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The PHTC has a 14.7” stainless steel barrel with a permanently affixed flash hider, which brings the barrel length into legal compliance by nudging it over the 16” minimum length requirement. The barrel is Wilson Combat’s own Recon SR fluted lightweight barrel and has a 1-8 twist. The PHTC also features a Wilson Combat T.R.I.M. rail, detachable Daniel Defense fixed front sight and a rear flip-up BUS with a CSAT aperture that was designed by Howe himself. The CSAT aperture is designed for fast combat sighting up to 300 yards.

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And to make the PHTC even more tactically friendly, the standard trigger was selected with glove use in mind. It has Wilson Combat’s two stage TTU – Tactical Trigger Unit – with heavy mil-spec springs and what the company describes as an “ultra crisp” 4.5-lb trigger. The TTU’s components are precision CNC machined from solid bar stock and the hammer, trigger, and disconnector are made of H13 steel; basically it’s one tough trigger. It also has a positive trigger reset and, according to Wilson Combat, it “meet(s) or exceed(s) the military specifications for drop safety.”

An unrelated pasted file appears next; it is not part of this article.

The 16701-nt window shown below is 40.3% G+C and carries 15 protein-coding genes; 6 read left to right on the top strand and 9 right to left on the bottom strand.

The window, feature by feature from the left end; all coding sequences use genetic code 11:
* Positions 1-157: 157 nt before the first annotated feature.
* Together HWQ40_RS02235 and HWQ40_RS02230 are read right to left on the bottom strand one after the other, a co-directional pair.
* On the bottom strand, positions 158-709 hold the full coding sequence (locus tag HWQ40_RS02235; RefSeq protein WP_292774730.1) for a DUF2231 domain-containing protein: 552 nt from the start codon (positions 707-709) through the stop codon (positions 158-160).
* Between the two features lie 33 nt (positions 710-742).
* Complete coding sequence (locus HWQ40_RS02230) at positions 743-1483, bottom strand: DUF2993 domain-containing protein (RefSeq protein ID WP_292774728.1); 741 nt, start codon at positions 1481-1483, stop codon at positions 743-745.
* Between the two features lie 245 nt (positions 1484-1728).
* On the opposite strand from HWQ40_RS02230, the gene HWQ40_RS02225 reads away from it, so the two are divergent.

Overall length of the PHTC is 34.25” and empty weight is 7.54 lbs. MSRP is currently $2600.00.

This certainly sounds like a nice tactical gun, and the fact that the various parts were selected by Howe is absolutely a big selling point for a large number of people. Most SOF know their rifles well, and getting a chance to own a gun an operator deems tactically capable does make it worth a second look.